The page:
Looking out of the windows though, we were met with a deer running across the road, beautiful rays of dawn light through big, leafy trees, gentle mists, and – as we approached the boundary fence of one of the most abhorent places in the country- a bird (a Jay, I think) flew briefly fly alongside the van. Breathing gently and purposefully – finding those little seeds of joy and love, as Thich Nhat Hanh might say – and thinking about the beauty of the creation we’re so blessed to live among, every day, became a wonderfully rich source of guidance and strength, taking me a long way from the logic of fear. As we approached the gate of the base, opened the doors and got the lock-ons out of the van, jumped into the road, and blocked the gate, I felt glad to be where I was and doing what I was doing – once we were in the road, I felt happy and content (a long way from where I’d felt a few minutes previously!) Managing to see the world with eyes of love felt like a deep moment of prayer; I felt like was able to carry my fear much more gently afterwards.

Reading back, it can seem almost trite to recall those minutes in the approach in such a way, but the experience was once again a lesson in not letting fear be the sole, overwhelming force that it can become. There are other, brighter, lighter, more gentle emotions and experiences to be guided by, and we’re surrounded by them every day. While we were locked on, we witnessed a Red Kite treat the SOCPA law – which consider anyone who dares enter designated areas as a terrorist – with a beautiful disregard for the ridiculous contractions humans have set around particular areas of land, as it flew over the base! Even when legitimate and logical, fear is paralysing and disabling; it can stop us acting with the love we hope to. Seeing the world with eyes of love, even just very briefly, is empowering and nurturing. I felt lucky to be able to take the action we did, and glad to briefly find those little seeds of joy and love that fed my spirit while lying in that road.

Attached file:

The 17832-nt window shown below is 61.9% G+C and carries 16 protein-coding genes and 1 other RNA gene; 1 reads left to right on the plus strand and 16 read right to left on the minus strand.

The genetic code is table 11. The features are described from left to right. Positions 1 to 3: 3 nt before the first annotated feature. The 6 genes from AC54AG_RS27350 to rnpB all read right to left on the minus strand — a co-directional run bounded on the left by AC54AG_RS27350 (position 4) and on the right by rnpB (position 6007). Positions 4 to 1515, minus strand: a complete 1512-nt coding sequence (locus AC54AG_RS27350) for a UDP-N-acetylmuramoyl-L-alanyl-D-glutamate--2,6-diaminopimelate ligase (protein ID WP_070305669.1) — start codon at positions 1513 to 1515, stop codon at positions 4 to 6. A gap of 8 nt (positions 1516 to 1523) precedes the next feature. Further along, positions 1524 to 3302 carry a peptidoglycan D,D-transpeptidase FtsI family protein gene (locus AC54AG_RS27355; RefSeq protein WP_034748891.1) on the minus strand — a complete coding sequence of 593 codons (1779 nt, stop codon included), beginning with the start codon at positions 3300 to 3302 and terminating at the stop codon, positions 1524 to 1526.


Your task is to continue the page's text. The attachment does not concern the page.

In peace

Tagged , , , , , , , , , , , , , , , , , , ,

Crucifixion

As we approach Easter, Christians are struck with something of a dilemma. This ‘faith’ we ‘practise’ throughout the year, with a God we can identify and align with, with it’s comfortable, reassuring rituals, it’s (broadly speaking) agreed upon beliefs and structures and doctrines all suddenly, brutally, turns in on itself. We’re suddenly faced with the horror of a story in which our God – that we think of as the source of our meaning – is tortured to death. On the cross, we witness God abandoning God, “Eloi Eloi lama sabachthani?” – my God, my God, why have you forsaken me? – and as Christ dies, there is a shocking image, of the temple curtain being ripped in two; the very centre of the most holy space is shown empty. That which kept people distant, estranged from from God (and a path to God) was destroyed. God on a cross, denying the presence of God, and the structure that humans had constructed around God being emptied of it’s meaning.

How are we meant to even begin to understand this?